2016 brought massive changes in the healthcare industry. Expect no less in 2017. Expect more.
1. Free market throw-down
With the regime shift in Washington, 2017 will shake up payers yet again. While changes to the Affordable Care Act may not be as drastic as many hope or fear, Trump’s promise to allow consumers to purchase insurance across state lines will create opportunities for payer growth that have not existed for decades. Trump also plans to require price transparency from healthcare providers, which will also encourage commercially competitive pricing. While the term “price war” may be ambitious for the resolutely conservative industry, 2017 healthcare winners will embrace and thrive in a fiercely competitive and dynamic economic environment.
Low-cost, high-deductible, high co-insurance plans are here to stay. Don’t expect the movement toward a more consumer-driven healthcare market compelled by the ACA to disappear in partisan politics. Yet, with more than $2 billion in digital health funding in the first half of 2016 alone, the industry is pumping with the fresh blood of entrepreneurs eager to bring on fresh models for healthcare delivery. In 2017, the healthcare ecosystem will look more like retail, with a slant towards technology solutions.
2. Gig economy healthcare
The gig economy has disrupted taxi services, hotel industries, and food delivery — now it’s coming for healthcare. As marketplace competition becomes more heated, health systems and provider groups will reduce full-time resources in favor of skilled healthcare specialists operating on demand.
A recent example is Iggbo, an Uber-like service that allows patients to schedule blood draws for lab testing at their home or office rather than having to drive to a bricks and mortar location. Beyond patient convenience, this model saves physicians the cost of staffing a full-time phlebotomist. Additionally, it opens up a more competitive laboratory market where small independent labs — that are unable to invest in a nation-wide network of draw centers — can still access physicians and patients.
And Uber got onboard post haste in 2016, partnering with Passport Health to offer a range of on-demand vaccination services. In 2017, keep an eye out for the release of new platforms that offer the consumer direct contact with a variety of freelance healthcare providers.
3. The mobile healthcare customer
More people are browsing with their phones than ever before, with more than 44% of all web traffic coming from mobile sources in 2016. This figure is rising with every year, and healthcare providers will prepare for a year in which most online interactions with patients will take place through a mobile interface.
Mobile-friendly websites will be replaced by mobile-first websites. What’s more, with the rise in mobile and the IoT’s use of speech recognition, the savvy healthcare business will be well known by search assistants Siri, Cortana, and Alexa.
4. Targeted digital marketing
Healthcare has been slower than other industries to adopt digital marketing, favoring the ‘shotgun’ approach of traditional mass marketing, like outdoor billboards and television ads. In fact, even when combined with pharma, healthcare only comprises 2.8% of digital advertising spending. As an alternative, 2017 healthcare companies will reap intelligence from big data to stratify consumers based on health profiles and will target those individuals online with digital advertising. The savviest of those companies will serve their target customers content that engages and educates them on relevant health issues, creating loyal patients.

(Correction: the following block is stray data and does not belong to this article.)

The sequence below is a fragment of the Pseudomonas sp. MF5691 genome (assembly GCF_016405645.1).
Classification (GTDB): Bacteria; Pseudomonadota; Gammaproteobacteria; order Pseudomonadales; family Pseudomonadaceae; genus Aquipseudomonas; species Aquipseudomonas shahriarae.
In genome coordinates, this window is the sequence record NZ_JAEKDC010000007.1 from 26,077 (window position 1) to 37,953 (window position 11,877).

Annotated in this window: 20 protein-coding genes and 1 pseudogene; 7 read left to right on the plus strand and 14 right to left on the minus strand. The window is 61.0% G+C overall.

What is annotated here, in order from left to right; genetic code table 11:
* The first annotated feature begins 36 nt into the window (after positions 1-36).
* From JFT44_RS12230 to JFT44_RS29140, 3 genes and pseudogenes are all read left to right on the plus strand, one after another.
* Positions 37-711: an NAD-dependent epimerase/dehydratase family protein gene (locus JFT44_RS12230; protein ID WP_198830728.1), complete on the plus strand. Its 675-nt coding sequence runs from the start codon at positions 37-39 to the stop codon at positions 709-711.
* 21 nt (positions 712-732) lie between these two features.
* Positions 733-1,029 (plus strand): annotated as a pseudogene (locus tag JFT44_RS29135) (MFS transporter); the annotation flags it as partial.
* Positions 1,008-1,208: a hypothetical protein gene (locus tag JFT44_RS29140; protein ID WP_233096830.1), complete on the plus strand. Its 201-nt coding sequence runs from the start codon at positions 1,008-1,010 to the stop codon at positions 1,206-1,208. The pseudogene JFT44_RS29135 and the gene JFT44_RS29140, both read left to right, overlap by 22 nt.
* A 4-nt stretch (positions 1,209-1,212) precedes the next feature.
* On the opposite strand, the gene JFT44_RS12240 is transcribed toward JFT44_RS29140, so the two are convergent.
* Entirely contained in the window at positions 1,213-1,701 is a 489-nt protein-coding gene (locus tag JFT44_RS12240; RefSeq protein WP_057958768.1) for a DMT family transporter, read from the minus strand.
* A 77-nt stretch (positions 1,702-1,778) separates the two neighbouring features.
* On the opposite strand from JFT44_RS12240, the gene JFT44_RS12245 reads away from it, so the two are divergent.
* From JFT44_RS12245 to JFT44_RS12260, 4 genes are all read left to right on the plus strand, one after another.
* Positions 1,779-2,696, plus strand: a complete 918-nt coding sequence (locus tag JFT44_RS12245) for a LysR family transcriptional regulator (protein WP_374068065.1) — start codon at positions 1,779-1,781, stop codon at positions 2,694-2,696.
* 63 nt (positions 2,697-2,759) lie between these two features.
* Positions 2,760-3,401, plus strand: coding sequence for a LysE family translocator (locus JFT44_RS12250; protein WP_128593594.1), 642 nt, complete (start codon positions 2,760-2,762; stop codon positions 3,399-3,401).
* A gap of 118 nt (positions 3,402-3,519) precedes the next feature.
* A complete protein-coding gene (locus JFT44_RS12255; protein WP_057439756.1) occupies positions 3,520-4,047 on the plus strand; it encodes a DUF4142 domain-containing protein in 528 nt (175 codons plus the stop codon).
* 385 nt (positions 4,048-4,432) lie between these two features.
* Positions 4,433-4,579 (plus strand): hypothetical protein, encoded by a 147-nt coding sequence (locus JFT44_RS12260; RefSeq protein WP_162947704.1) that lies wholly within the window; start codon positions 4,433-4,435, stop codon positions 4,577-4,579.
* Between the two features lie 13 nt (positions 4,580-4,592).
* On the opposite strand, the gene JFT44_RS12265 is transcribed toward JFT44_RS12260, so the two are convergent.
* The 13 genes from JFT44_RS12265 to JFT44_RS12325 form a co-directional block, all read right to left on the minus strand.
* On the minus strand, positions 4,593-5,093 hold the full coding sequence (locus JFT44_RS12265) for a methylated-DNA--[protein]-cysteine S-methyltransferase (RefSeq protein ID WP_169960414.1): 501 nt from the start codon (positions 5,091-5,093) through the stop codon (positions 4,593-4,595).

5. Healthcare artificial intelligence
A calculator can perform complex calculations better than a physician. And increasingly, algorithms are processing large amounts of data to reach more accurate evidence-based conclusions. Genome sequencing and biometrics tracking will play a big part in this.
Medical data is expected to double every 73 days by 2020.
Look at Creo Wellness, a technology-driven population health platform. While typical corporate wellness companies serve participants a schedule of diet and exercise tips and activities in the hope of improved employee health, Creo uses machine learning, a type of artificial intelligence, to serve participants content and challenges that are based on each individual’s risk stratification. Think of it like the Netflix recommendation engine. Machine learning recommends effective healthcare solutions just like Netflix recommends movies, based on the successful engagement of thousands of others who have exhibited the same behavior patterns.
A leader in the field is IBM’s Watson Health. With Watson, the American Sleep Apnea Association is conducting a study using mobile devices to examine connections between sleep habits and health outcomes. While much of the use of artificial intelligence has been limited to research studies in the past, 2017 should see a commercialization of this technology, particularly in chronic disease management. But expect this trend to invade every nook of healthcare, as is demonstrated in this list of over 90 artificial intelligence healthcare startups.
 Digital Health Funding 2016 Midyear Review, found at: https://rockhealth.com/reports/digital-health-funding-2016-midyear-review/
 Can Digital Ad Pend in the US Healthcare and Pharma Catch Up? May 26, 205, found at: https://www.emarketer.com/Article/Digital-Ad-Spend-US-Healthcare-Pharma-Ind…
 University of Iowa, Carver College of Medicine, 2014.